Pending & Active: int(15)
|Price: $475 (Early Registrant Price $450)
Experience Level: Beginner
Contact Hours: 15
Sacroiliac joint pain prevalence has been estimated to be as high as 30% in patients with low back and buttock pain. (Schwarzer et al., 1995) Local causes of sacroiliac joint pain can be created from the joint itself, the dense ligaments that cover the joint surfaces, surrounding muscles, or nerves. Pain in the sacroiliac region can also be referred from the low back, buttock muscles, abdominal organs, or the hips. The SI joint is frequently injured by a fall or trauma, and is at increased risk of dysfunction during pregnancy and postpartum. One in four women who have pelvic girdle pain (PGP) during pregnancy may develop chronic postpartum PGP. (Ostgaard, 1991)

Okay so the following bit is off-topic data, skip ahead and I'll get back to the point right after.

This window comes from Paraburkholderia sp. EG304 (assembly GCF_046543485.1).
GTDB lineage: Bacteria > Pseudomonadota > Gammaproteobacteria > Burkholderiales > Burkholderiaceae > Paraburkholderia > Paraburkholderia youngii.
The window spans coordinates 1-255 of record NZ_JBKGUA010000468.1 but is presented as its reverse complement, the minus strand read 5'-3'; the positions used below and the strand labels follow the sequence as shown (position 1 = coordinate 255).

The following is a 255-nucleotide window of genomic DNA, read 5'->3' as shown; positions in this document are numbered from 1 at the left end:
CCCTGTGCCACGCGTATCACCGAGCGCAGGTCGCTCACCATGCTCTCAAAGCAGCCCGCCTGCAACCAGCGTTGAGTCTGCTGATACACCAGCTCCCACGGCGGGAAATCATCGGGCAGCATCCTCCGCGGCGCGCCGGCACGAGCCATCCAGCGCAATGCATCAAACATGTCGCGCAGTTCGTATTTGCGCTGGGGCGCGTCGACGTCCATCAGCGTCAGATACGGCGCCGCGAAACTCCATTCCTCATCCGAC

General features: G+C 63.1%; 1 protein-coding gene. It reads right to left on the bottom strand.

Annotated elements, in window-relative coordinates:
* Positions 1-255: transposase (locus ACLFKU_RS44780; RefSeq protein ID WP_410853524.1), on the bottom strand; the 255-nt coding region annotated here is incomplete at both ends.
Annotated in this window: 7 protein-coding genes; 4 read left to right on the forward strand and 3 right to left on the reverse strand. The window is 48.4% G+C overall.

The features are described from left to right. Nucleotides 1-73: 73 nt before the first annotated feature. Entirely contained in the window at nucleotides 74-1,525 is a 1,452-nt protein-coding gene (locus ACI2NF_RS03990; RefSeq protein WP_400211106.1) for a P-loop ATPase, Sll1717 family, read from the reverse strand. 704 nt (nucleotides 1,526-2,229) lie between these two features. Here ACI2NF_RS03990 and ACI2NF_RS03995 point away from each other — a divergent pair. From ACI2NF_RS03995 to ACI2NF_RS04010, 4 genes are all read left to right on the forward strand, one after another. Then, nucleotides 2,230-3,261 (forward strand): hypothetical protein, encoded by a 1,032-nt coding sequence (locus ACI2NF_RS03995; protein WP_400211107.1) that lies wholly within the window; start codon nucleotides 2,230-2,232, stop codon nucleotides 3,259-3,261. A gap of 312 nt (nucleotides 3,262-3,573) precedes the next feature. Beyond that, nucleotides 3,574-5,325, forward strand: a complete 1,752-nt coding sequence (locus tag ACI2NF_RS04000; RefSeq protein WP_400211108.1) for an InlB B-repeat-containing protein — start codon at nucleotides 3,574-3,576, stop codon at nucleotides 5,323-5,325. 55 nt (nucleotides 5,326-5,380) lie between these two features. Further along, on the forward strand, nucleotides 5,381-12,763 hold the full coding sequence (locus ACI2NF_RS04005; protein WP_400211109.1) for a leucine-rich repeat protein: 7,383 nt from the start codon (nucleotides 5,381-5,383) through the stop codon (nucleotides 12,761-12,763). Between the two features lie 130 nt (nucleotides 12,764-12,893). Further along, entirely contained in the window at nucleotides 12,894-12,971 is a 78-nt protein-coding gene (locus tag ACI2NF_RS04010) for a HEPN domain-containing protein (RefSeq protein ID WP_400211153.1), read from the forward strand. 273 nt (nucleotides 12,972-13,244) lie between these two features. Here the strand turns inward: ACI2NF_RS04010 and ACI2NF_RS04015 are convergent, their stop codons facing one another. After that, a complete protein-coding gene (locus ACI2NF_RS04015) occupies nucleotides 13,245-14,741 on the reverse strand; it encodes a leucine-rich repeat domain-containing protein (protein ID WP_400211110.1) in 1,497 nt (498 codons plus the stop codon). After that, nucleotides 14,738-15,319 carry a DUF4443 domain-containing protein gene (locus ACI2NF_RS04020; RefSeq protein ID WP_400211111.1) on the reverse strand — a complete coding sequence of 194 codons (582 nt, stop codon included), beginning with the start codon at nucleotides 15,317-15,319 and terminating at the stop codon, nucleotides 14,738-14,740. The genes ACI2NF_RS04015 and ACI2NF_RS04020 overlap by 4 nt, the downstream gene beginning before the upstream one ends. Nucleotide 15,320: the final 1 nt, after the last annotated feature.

This two-day course will present a reference-based, clinically applicable approach to the evaluation and treatment of the sacroiliac joint and pelvic ring. Pain in the lumbopelvic-hip complex can be challenging as there are many potential sources of biomechanical dysfunction and pain generation. The course will cover the direct and indirect anatomy that influences the sacroiliac joint, and provide a means of deducing the source of pain and dysfunction. Direct treatment of symptoms and techniques for symptom amelioration will be presented. During lecture and laboratory sessions, participants will have the opportunity to practice two different SIJ tests; movement impairment vs. symptom reproduction. The participants will also analyze which spinal joints may be referring pain, and assess the role that sacral discs play in initiating and perpetuating pain. The information presented is immediately applicable to the clinician's patient population and the techniques presented will be able to be incorporated seamlessly into the participant’s clinical practice.